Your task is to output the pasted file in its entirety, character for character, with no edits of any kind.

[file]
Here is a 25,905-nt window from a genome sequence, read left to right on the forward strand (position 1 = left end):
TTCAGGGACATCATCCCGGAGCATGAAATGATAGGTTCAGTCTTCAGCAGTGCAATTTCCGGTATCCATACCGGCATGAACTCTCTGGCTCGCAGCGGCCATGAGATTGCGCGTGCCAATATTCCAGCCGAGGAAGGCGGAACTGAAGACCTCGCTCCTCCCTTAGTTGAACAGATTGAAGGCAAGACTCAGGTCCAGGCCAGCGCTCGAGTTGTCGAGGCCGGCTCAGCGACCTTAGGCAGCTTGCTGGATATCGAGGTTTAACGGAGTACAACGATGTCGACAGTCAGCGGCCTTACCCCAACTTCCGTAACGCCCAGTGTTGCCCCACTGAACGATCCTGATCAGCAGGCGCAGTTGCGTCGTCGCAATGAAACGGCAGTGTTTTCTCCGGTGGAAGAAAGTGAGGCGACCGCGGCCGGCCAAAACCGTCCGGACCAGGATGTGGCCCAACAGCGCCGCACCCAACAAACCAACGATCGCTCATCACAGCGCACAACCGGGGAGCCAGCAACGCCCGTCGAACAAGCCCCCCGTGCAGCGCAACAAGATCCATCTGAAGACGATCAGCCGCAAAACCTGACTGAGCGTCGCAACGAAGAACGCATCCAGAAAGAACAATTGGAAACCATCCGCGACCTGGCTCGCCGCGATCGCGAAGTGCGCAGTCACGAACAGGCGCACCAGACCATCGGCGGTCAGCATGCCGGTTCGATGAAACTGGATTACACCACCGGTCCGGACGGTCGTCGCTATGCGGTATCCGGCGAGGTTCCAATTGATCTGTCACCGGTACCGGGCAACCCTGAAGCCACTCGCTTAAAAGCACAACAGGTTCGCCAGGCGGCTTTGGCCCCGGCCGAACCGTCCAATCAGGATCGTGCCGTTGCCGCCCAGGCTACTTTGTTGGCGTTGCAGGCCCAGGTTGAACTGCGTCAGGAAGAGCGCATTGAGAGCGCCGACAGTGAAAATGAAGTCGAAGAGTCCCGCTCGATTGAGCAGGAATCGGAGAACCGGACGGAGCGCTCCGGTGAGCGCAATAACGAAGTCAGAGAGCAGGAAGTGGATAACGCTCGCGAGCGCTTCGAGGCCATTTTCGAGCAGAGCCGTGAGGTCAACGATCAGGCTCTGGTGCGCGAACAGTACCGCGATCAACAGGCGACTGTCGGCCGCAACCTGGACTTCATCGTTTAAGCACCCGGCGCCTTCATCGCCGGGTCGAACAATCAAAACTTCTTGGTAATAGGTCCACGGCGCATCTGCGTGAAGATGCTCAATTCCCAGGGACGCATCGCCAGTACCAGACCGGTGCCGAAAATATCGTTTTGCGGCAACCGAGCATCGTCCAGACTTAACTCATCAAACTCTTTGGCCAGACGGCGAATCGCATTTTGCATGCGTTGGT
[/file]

Here is a 25,905-nt window from a genome sequence, read left to right on the forward strand (position 1 = left end):
TTCAGGGACATCATCCCGGAGCATGAAATGATAGGTTCAGTCTTCAGCAGTGCAATTTCCGGTATCCATACCGGCATGAACTCTCTGGCTCGCAGCGGCCATGAGATTGCGCGTGCCAATATTCCAGCCGAGGAAGGCGGAACTGAAGACCTCGCTCCTCCCTTAGTTGAACAGATTGAAGGCAAGACTCAGGTCCAGGCCAGCGCTCGAGTTGTCGAGGCCGGCTCAGCGACCTTAGGCAGCTTGCTGGATATCGAGGTTTAACGGAGTACAACGATGTCGACAGTCAGCGGCCTTACCCCAACTTCCGTAACGCCCAGTGTTGCCCCACTGAACGATCCTGATCAGCAGGCGCAGTTGCGTCGTCGCAATGAAACGGCAGTGTTTTCTCCGGTGGAAGAAAGTGAGGCGACCGCGGCCGGCCAAAACCGTCCGGACCAGGATGTGGCCCAACAGCGCCGCACCCAACAAACCAACGATCGCTCATCACAGCGCACAACCGGGGAGCCAGCAACGCCCGTCGAACAAGCCCCCCGTGCAGCGCAACAAGATCCATCTGAAGACGATCAGCCGCAAAACCTGACTGAGCGTCGCAACGAAGAACGCATCCAGAAAGAACAATTGGAAACCATCCGCGACCTGGCTCGCCGCGATCGCGAAGTGCGCAGTCACGAACAGGCGCACCAGACCATCGGCGGTCAGCATGCCGGTTCGATGAAACTGGATTACACCACCGGTCCGGACGGTCGTCGCTATGCGGTATCCGGCGAGGTTCCAATTGATCTGTCACCGGTACCGGGCAACCCTGAAGCCACTCGCTTAAAAGCACAACAGGTTCGCCAGGCGGCTTTGGCCCCGGCCGAACCGTCCAATCAGGATCGTGCCGTTGCCGCCCAGGCTACTTTGTTGGCGTTGCAGGCCCAGGTTGAACTGCGTCAGGAAGAGCGCATTGAGAGCGCCGACAGTGAAAATGAAGTCGAAGAGTCCCGCTCGATTGAGCAGGAATCGGAGAACCGGACGGAGCGCTCCGGTGAGCGCAATAACGAAGTCAGAGAGCAGGAAGTGGATAACGCTCGCGAGCGCTTCGAGGCCATTTTCGAGCAGAGCCGTGAGGTCAACGATCAGGCTCTGGTGCGCGAACAGTACCGCGATCAACAGGCGACTGTCGGCCGCAACCTGGACTTCATCGTTTAAGCACCCGGCGCCTTCATCGCCGGGTCGAACAATCAAAACTTCTTGGTAATAGGTCCACGGCGCATCTGCGTGAAGATGCTCAATTCCCAGGGACGCATCGCCAGTACCAGACCGGTGCCGAAAATATCGTTTTGCGGCAACCGAGCATCGTCCAGACTTAACTCATCAAACTCTTTGGCCAGACGGCGAATCGCATTTTGCATGCGTTGGT